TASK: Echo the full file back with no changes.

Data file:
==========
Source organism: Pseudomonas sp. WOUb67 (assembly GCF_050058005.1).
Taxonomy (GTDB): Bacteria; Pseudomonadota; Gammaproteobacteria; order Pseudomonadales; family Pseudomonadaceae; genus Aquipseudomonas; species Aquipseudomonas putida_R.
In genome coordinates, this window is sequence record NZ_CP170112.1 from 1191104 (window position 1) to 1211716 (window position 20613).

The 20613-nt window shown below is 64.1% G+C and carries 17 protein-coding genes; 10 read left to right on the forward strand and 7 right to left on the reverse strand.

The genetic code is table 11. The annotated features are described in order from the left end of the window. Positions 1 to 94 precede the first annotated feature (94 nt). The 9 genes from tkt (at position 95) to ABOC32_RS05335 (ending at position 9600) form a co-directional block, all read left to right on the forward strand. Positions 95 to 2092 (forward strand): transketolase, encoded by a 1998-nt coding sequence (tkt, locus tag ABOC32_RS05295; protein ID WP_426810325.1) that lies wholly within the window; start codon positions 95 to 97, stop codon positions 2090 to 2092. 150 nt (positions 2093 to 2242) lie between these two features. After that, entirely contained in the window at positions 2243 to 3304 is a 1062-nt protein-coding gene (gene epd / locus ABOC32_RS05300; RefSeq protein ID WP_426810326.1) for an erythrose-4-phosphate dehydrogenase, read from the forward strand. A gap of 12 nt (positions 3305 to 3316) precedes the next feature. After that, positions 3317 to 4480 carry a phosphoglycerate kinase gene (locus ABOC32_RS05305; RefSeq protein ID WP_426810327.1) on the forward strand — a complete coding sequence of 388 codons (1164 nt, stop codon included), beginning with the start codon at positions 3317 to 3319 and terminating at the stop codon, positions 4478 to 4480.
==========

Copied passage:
Source organism: Pseudomonas sp. WOUb67 (assembly GCF_050058005.1).
Taxonomy (GTDB): Bacteria; Pseudomonadota; Gammaproteobacteria; order Pseudomonadales; family Pseudomonadaceae; genus Aquipseudomonas; species Aquipseudomonas putida_R.
In genome coordinates, this window is sequence record NZ_CP170112.1 from 1191104 (window position 1) to 1211716 (window position 20613).

The 20613-nt window shown below is 64.1% G+C and carries 17 protein-coding genes; 10 read left to right on the forward strand and 7 right to left on the reverse strand.

The genetic code is table 11. The annotated features are described in order from the left end of the window. Positions 1 to 94 precede the first annotated feature (94 nt). The 9 genes from tkt (at position 95) to ABOC32_RS05335 (ending at position 9600) form a co-directional block, all read left to right on the forward strand. Positions 95 to 2092 (forward strand): transketolase, encoded by a 1998-nt coding sequence (tkt, locus tag ABOC32_RS05295; protein ID WP_426810325.1) that lies wholly within the window; start codon positions 95 to 97, stop codon positions 2090 to 2092. 150 nt (positions 2093 to 2242) lie between these two features. After that, entirely contained in the window at positions 2243 to 3304 is a 1062-nt protein-coding gene (gene epd / locus ABOC32_RS05300; RefSeq protein ID WP_426810326.1) for an erythrose-4-phosphate dehydrogenase, read from the forward strand. A gap of 12 nt (positions 3305 to 3316) precedes the next feature. After that, positions 3317 to 4480 carry a phosphoglycerate kinase gene (locus ABOC32_RS05305; RefSeq protein ID WP_426810327.1) on the forward strand — a complete coding sequence of 388 codons (1164 nt, stop codon included), beginning with the start codon at positions 3317 to 3319 and terminating at the stop codon, positions 4478 to 4480.